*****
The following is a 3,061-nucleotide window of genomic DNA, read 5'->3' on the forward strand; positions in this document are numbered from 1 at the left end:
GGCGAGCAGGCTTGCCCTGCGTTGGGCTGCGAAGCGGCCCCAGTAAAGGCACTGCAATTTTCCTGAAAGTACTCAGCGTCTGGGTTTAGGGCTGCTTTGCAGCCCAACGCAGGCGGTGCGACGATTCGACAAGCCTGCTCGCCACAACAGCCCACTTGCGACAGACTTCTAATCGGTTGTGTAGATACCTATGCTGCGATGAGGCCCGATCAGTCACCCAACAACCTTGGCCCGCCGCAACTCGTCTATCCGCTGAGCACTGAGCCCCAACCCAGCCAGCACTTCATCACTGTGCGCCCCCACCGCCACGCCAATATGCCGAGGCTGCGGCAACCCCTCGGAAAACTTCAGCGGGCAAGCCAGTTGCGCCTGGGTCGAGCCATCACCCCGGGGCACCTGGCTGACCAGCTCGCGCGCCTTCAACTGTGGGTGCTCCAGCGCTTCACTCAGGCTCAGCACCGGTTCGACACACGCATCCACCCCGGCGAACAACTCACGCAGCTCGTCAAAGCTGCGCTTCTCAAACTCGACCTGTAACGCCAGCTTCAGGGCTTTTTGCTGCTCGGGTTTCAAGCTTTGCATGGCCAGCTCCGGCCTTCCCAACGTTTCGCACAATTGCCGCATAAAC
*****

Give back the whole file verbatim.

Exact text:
The following is a 3,061-nucleotide window of genomic DNA, read 5'->3' on the forward strand; positions in this document are numbered from 1 at the left end:
GGCGAGCAGGCTTGCCCTGCGTTGGGCTGCGAAGCGGCCCCAGTAAAGGCACTGCAATTTTCCTGAAAGTACTCAGCGTCTGGGTTTAGGGCTGCTTTGCAGCCCAACGCAGGCGGTGCGACGATTCGACAAGCCTGCTCGCCACAACAGCCCACTTGCGACAGACTTCTAATCGGTTGTGTAGATACCTATGCTGCGATGAGGCCCGATCAGTCACCCAACAACCTTGGCCCGCCGCAACTCGTCTATCCGCTGAGCACTGAGCCCCAACCCAGCCAGCACTTCATCACTGTGCGCCCCCACCGCCACGCCAATATGCCGAGGCTGCGGCAACCCCTCGGAAAACTTCAGCGGGCAAGCCAGTTGCGCCTGGGTCGAGCCATCACCCCGGGGCACCTGGCTGACCAGCTCGCGCGCCTTCAACTGTGGGTGCTCCAGCGCTTCACTCAGGCTCAGCACCGGTTCGACACACGCATCCACCCCGGCGAACAACTCACGCAGCTCGTCAAAGCTGCGCTTCTCAAACTCGACCTGTAACGCCAGCTTCAGGGCTTTTTGCTGCTCGGGTTTCAAGCTTTGCATGGCCAGCTCCGGCCTTCCCAACGTTTCGCACAATTGCCGCATAAAC